dogs on leash
Active Science & Spectacular Scenery Colorful rock formations at John Day Fossil Beds preserve a world class record of plant and animal evolution, changing climate, and past ecosystems that span over 40 million years. Exhibits and a working lab at the Thomas Condon Paleontology Center as well as scenic drives and hikes at all three units allow visitors to explore the prehistoric past of Oregon and see science in action. Thomas Condon Paleontology Center (Sheep Rock unit) Daily hours: Through May 22, 2014: 10am - 5pm Friday, May 23rd - Saturday August 16: 9am - 5pm August 17, 2014 to May, 2015: 10am - 5pm There are no anticipated closure dates for the Thomas Condon Paleontology Center through the winter season other than Federal holidays from Veteran's Day in November through Presidents Day in February, and December 24th and 31st. Cant Ranch House (Sheep Rock unit) Winter/Spring hours are 9am - 4pm, Monday - Thursday. It is open some Fridays when staff is available. It is closed on weekends. The Cant House may have to close without notice if there are not enough staff available. It will be closed on Federal Holidays from Veteran's Day in November through Presidents Day in February, as well as December 24th and 31st. Summer hours remain 9am - 4pm Monday - Thursday and open most Fridays. The Cant House museum is also anticipated to be open 10am - 3pm on Saturdays and Sundays Memorial Day weekend - August 15, 2014.
Be aware that there are 2 trails. The longer one is a bit over 3 miles. The sign suggests 3 hours to do this, don't be fooled. At a gentle jogging pace with stops for photos this took 45 minutes. Not much wildlife but interesting colors. Collecting is not allowed. Easy to find and to park on a Saturday in November.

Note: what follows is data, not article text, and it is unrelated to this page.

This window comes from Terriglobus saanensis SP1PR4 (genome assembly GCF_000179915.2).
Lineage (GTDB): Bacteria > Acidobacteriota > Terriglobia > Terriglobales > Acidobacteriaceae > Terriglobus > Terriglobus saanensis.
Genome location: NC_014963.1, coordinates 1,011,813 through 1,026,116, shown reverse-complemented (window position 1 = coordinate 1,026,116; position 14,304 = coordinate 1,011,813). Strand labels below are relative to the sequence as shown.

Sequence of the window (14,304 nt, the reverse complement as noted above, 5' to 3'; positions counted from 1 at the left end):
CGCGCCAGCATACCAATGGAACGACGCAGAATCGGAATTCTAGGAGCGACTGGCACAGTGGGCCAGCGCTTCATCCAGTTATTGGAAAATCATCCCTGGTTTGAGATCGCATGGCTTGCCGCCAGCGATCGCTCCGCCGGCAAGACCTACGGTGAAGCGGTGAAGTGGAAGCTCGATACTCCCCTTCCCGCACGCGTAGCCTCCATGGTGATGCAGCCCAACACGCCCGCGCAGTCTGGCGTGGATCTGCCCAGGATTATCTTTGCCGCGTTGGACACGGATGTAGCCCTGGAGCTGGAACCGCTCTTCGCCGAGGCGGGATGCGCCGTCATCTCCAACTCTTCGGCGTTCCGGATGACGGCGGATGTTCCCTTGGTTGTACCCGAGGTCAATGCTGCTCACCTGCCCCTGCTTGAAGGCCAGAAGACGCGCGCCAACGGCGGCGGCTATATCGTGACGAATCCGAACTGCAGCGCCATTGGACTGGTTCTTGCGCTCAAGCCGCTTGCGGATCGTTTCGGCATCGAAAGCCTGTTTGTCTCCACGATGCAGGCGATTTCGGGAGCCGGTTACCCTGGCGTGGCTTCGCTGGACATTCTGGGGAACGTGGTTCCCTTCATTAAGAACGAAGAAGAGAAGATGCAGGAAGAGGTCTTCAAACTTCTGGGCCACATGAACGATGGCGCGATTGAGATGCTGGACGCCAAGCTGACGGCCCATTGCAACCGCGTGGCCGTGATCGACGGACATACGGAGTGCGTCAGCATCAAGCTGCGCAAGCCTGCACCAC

This is a 6.4 mile loop.
If you're driving.
Otherwise, the Carroll Rim trail (which is also on AllTrails) is the only hike in the Painted Hills. There are several small loops you can do after driving to them, but if you're looking to hike, well, this isn't your place. The hills are cool enough, but after your 6.4mi graveled drive to varied .2mi "hikes," you might want to venture elsewhere for some exercise.
On the other hand, if you're fresh off the tourbus or looking to gas-guzzle your way through an interesting piece of geology, well... man: is this is the place for you! Bring your camera, all your cousins, an umbrella, and every digital camera your family owns, 'cause it's ON!
The Blue Basin trail is the longest trail in the entire John Day Fossil Bed system, coming in around 4 miles including the Island in Time trail. We are completely unused to hiking in a desert environment so took frequent breaks for water and to catch our breath in the warm afternoon sun (doing this trail early in the day is recommended). We climbed around 800 feet up above the Basin, where we were treated to 360 degree views of the surrounding areas and a view straight down into the blue-green rock formations that comprise this area . This loop took way longer than we thought it would due to some sketchy footing and exposed areas that caused concern with my wife's balance (trekking poles are recommended). But we enjoyed the scenery along the way and descended without incident, shooting down the Island in Time trail to get an up close and personal look at the Basin. If you are in this area and enjoy solitary hikes, put this one on your list. You won't be disappointed. We only saw two people on this trail on a beautiful Saturday in May. Also, do your research ahead of time so you know the history of what you are looking at :).